4 Value Generating Business Benefits of UX

Today, the bar for good user experiences (UX) is higher than ever before. People expect more than just a functional product; delivering a poor experience is no longer an option. With the barriers to software creation being lower than ever before, the key differentiator in the market is no longer the mere existence of a feature but the experience of using a system or service. For experience-driven companies, this differentiation in UX leads to more efficient development cycles and better business value.

Business leaders are starting to realize that high-quality UX leads to higher sales, satisfied customers, better brand perception, fewer training demands, fewer support requests, increased productivity, fewer errors, higher employee satisfaction, shorter release timelines, well-understood requirements, and lower costs.

Increased sales

People want products and services that meet their needs, are easy to use, and deliver a rewarding experience. Products that deliver a stellar user experience will sell better than those offering a poor one. It can be difficult for consumers to evaluate a product's user experience before purchasing it. Skillful marketing and aggressive selling methods alone can deliver short term returns, but selling a product that provides a poor user experience will result in unsatisfied customers, poor reviews, and diminished long-term value. Good user experience on commercial websites is equally, if not more important; users can very easily navigate to a competitor's site that provides a better experience.

Customer loyalty and repeat purchases

Great user experiences also satisfy existing customers and encourage loyalty. These customers have a higher propensity to make repeat purchases, renew their memberships, and become evangelists for your products. Conversely, poor user experiences can hurt your brand and force users to look for alternatives in the market.

Faster and cheaper development

There is a common misconception that adding user experience processes to product development makes projects take longer and cost more. However, when implemented correctly user experience methods save both time and money; a skilled practitioner who can quickly test and iterate to validate designs can help to avoid change requests and missed requirements later on in the development process. Estimates from Forrester [1] indicate that a one dollar problem fixed in design becomes a five dollar problem in development and a 30 dollar problem after the product is released.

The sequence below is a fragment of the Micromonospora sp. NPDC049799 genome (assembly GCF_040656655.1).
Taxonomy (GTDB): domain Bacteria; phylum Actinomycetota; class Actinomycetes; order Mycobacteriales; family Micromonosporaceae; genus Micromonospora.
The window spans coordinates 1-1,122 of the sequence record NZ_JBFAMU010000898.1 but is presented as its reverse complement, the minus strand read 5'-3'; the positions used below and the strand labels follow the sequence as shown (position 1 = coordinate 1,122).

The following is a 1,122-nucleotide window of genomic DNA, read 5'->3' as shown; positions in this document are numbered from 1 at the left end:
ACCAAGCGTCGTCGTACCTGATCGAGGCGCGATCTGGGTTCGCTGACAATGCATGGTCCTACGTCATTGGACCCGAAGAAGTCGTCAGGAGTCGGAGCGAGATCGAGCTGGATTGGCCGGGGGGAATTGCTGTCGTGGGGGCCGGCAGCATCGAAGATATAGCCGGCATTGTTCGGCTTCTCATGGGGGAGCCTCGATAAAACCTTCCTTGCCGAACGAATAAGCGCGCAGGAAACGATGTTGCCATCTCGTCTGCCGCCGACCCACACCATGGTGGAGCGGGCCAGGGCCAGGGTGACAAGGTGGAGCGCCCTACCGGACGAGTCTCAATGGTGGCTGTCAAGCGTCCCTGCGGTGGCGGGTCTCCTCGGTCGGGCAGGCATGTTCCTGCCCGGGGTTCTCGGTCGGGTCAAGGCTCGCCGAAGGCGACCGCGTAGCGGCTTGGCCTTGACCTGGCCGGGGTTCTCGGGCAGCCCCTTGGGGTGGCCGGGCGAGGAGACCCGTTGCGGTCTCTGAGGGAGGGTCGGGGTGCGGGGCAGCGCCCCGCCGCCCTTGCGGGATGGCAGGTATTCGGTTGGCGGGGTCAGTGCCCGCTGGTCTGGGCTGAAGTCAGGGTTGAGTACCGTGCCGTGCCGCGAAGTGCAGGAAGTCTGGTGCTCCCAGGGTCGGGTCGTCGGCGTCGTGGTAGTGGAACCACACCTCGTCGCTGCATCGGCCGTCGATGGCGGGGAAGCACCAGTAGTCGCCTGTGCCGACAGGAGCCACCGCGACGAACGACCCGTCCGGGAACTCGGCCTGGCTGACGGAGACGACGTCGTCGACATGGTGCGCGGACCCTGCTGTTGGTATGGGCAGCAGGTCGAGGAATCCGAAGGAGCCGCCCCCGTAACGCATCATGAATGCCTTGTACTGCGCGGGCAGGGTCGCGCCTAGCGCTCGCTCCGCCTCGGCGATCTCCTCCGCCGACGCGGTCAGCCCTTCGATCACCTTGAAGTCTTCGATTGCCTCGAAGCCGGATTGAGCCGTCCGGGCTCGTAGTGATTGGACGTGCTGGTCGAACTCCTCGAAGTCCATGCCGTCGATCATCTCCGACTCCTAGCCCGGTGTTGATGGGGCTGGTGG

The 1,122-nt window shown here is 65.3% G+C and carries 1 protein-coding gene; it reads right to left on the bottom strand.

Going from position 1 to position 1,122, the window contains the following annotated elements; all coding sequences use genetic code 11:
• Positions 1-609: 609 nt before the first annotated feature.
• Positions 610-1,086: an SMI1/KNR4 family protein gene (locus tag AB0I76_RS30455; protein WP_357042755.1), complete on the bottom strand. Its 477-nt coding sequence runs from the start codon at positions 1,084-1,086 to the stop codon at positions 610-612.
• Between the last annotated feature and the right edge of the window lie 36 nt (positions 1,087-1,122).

Less documentation and lower training costs

Very few people read full product documentation for fun. Most users would prefer to start using a product and figure it out as they go along. The more usable a system is, the less documentation a user will have to read in order to grasp it. Although some enterprise systems may require training, the quicker a user can start to use a system the quicker they will become productive.

More than ever before, people expect stellar user experience by default. Many companies, especially larger enterprises, have yet to implement processes to create these experiences in their products and services. It is up to business leaders to understand how to build UX-enabled teams, nurture a user-centric company culture, and build long-term value into products. What are your thoughts on other business benefits of good UX?

[1] Gualtieri, Mike, Mike Gilpin, and Adam Knoll. "The Seven Qualities Of Wildly Desirable Software." Forrester. N.p., 24 Jan. 2011. Web. 21 Nov. 2013.


Nicholas Tenhue is a user experience expert who currently serves as UX Manager at Orion Health. An alumnus of Microsoft Ventures, Nicholas also manages theuxblog.com, and hosts The UX Blog Podcast.